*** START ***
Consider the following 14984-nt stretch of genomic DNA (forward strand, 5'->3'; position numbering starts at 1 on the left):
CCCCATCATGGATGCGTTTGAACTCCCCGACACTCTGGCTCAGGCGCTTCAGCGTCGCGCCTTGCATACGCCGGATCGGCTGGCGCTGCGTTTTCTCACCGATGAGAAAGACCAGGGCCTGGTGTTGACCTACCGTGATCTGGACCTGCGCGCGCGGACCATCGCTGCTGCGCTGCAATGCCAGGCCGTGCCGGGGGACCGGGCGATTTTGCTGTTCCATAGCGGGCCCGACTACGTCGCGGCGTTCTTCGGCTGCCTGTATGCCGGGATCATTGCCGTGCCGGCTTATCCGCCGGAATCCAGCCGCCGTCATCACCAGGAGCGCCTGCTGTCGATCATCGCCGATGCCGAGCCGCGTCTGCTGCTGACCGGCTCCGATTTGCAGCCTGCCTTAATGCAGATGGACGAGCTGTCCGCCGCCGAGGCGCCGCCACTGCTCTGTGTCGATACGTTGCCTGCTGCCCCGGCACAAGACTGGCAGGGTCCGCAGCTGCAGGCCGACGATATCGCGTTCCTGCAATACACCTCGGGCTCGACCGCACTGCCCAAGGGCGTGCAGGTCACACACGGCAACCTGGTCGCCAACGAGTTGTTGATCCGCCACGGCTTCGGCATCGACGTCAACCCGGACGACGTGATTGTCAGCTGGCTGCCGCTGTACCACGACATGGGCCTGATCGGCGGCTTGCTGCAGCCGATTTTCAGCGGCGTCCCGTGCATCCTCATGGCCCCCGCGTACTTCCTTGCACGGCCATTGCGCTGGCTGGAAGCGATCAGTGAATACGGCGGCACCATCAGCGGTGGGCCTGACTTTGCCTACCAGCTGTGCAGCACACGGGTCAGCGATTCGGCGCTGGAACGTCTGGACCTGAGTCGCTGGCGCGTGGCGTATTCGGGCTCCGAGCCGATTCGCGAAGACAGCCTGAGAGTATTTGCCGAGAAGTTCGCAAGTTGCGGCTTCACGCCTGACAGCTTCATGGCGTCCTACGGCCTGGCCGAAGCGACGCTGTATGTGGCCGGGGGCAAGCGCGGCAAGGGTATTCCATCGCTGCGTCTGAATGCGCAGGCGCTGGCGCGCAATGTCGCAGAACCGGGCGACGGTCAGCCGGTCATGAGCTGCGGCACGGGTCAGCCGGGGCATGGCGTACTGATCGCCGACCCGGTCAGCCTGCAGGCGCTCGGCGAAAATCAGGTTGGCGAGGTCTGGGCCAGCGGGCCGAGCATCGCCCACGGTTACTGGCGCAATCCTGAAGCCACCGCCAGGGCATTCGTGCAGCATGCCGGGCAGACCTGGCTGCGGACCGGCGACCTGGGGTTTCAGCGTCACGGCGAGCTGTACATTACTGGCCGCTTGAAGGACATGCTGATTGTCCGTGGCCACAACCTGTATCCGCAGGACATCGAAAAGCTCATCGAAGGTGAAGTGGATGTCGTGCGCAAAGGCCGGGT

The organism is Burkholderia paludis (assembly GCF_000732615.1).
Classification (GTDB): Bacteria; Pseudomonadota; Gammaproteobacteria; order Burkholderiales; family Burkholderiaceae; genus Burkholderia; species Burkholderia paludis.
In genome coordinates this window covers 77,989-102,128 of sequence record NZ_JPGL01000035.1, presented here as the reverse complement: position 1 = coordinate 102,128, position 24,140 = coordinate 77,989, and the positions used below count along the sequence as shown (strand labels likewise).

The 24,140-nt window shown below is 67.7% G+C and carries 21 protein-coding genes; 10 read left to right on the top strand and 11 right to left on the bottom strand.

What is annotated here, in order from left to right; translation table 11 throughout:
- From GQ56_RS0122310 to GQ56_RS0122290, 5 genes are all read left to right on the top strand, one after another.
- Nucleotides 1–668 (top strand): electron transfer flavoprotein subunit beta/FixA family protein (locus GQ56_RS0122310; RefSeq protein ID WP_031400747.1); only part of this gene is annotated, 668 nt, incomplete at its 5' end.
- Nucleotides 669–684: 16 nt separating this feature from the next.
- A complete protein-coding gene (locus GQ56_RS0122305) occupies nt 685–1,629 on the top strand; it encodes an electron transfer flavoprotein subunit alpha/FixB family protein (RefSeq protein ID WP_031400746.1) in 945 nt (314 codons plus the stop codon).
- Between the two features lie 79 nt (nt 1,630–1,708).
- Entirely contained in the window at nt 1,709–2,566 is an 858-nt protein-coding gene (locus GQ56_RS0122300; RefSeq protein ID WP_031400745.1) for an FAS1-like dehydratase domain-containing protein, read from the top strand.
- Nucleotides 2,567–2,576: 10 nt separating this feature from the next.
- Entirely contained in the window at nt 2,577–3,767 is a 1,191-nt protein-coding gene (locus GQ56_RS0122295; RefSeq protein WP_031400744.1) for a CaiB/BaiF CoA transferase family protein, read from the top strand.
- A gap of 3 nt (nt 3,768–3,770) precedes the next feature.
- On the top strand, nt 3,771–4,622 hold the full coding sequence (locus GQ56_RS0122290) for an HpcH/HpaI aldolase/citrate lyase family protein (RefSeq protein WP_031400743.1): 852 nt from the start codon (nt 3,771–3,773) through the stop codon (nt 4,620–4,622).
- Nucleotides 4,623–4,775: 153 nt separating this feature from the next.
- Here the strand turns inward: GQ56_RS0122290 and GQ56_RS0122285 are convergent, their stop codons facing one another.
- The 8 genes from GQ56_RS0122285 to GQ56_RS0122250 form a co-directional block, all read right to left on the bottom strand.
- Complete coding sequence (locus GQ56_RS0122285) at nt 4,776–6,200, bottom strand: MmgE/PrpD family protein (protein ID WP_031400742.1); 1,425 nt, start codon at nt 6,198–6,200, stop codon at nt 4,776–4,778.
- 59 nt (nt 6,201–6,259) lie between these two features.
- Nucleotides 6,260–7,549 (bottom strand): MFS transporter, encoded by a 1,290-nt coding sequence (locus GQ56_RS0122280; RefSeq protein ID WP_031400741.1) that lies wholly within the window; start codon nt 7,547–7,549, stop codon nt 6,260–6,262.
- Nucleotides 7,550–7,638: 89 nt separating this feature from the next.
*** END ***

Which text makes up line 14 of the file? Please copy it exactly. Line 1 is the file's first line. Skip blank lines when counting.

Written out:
- Nucleotides 2,567–2,576: 10 nt separating this feature from the next.